Archive for August, 2013

This morning I found a hairy snail for the first time.

I have read about them in a venerable identification book where it is still called Trichia hispida, but not seen one in the actual hairy shell. It lives everywhere that is not particularly dry, right the way across Europe. It is also a common species. I guess I just wasn’t looking before. Because it amused my Mum – I thought I would share it with you.

Photos are in the flickr set ‘Insects etc’


Read Full Post »

Russell has sent me a link to a survey by the Lndon Assembly. It looks a great idea to put forward our views.

As an aside, here is a photo of the path next to Wilmer Place in the morning sun, which will be shaded at this time of day should the new building in Wilmer Place go ahead.

Read Full Post »

A large, mainly black and white butterfly was around the chapel on Thursday,

The wing span was wider any British species I know of, and it had a slightly slower wingbeat than I am used to seeing. It was a male Hypolimnas misippus or Mimic Butterfly and I’m grateful to Tony Butler for his photograph.  The females have a red/orange area in their wings, with the black and white patches on the outer edges. They are native to much of Africa, Asia and Australia, but not the UK. They are reared in butterfly houses as an interesting exotic, and I guess this one escaped.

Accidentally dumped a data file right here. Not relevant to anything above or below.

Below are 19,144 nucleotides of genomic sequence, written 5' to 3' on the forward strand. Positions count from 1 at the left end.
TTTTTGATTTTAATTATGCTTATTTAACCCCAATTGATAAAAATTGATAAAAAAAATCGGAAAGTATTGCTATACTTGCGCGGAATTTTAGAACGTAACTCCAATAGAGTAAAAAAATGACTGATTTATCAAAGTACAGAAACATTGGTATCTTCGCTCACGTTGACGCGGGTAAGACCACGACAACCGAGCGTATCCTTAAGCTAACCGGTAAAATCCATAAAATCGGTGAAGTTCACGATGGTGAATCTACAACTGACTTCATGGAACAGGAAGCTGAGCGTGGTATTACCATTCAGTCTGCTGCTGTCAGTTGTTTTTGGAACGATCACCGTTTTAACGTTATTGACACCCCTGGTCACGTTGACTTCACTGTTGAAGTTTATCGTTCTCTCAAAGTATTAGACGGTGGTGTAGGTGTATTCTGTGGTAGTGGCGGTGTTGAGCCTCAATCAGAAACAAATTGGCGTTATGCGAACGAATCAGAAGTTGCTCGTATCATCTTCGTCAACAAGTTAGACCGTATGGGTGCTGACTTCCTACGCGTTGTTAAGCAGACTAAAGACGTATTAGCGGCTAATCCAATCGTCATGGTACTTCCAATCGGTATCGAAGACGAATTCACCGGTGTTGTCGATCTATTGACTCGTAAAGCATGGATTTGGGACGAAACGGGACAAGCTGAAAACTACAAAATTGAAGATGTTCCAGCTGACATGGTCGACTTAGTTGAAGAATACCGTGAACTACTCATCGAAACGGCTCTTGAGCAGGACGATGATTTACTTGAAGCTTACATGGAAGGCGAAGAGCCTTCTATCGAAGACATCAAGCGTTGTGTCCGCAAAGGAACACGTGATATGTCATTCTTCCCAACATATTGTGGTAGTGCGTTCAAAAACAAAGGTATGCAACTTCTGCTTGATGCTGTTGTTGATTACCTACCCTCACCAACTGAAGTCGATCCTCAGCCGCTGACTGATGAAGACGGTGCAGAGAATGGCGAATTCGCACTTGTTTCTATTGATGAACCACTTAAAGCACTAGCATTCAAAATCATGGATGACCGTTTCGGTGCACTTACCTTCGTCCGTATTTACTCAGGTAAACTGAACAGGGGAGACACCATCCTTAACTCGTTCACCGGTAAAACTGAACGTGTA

Read Full Post »

So there I was, camera focused on a bee, happily thinking about focus and lighting and keeping it in shot,…. and suddenly a second bee turned up, grabbed the one I was watching by a back leg, wrestled for about 3 seconds and took off with it. I was left wondering what on earth had happened. I wasn’t sure of the species, and the aggressor looked quite differrent, so I thought it was an attack. But no, the expert on iSpot (an Open University site to help identify all things nature, send them a photo and they try for an ID ), said it was mating. From that I could work out the species. That didn’t look like fun though. that was rape! I clicked photos as fast as I could, and ended up with 3 indifferent shots. The full sequence is here, 6 snaps of the female bee feeding and the 3 action shots.

Read Full Post »